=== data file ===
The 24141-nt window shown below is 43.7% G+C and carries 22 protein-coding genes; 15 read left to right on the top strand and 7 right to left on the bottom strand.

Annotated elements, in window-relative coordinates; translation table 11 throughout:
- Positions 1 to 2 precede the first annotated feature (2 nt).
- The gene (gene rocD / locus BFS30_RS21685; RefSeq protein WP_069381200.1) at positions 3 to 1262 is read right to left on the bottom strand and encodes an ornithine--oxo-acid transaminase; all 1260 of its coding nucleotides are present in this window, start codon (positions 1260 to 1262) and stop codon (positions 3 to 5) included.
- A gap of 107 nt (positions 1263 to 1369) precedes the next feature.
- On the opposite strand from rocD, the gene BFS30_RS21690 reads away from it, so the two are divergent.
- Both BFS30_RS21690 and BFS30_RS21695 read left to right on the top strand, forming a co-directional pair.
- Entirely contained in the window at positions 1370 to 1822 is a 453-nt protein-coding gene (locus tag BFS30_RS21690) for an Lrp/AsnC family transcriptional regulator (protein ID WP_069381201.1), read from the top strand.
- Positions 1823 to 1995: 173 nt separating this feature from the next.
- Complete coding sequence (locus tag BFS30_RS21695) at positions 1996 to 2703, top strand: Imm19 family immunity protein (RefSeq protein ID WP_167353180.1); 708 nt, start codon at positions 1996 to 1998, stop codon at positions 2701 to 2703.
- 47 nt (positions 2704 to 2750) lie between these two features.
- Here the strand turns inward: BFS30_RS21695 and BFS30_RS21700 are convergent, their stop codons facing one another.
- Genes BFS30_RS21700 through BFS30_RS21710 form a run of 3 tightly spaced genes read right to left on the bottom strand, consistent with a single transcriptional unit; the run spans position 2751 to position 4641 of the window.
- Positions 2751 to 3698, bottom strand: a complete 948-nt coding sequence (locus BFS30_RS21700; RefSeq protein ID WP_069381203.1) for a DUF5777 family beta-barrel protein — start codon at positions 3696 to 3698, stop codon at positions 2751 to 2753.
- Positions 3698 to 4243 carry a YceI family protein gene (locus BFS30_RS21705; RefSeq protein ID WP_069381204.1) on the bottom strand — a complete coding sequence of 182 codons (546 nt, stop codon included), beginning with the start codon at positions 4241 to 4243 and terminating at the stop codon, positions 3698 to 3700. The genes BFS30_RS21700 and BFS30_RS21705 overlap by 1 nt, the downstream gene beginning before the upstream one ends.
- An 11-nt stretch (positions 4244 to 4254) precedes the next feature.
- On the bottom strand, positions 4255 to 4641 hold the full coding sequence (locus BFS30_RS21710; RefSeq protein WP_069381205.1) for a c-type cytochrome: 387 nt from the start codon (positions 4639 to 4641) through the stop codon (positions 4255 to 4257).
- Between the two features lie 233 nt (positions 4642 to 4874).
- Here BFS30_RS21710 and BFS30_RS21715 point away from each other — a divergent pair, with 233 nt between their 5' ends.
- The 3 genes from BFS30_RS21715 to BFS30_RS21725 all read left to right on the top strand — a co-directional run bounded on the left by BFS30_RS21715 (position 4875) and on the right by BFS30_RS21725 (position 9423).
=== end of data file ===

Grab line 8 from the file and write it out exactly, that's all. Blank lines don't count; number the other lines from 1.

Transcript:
- Entirely contained in the window at positions 1370 to 1822 is a 453-nt protein-coding gene (locus tag BFS30_RS21690) for an Lrp/AsnC family transcriptional regulator (protein ID WP_069381201.1), read from the top strand.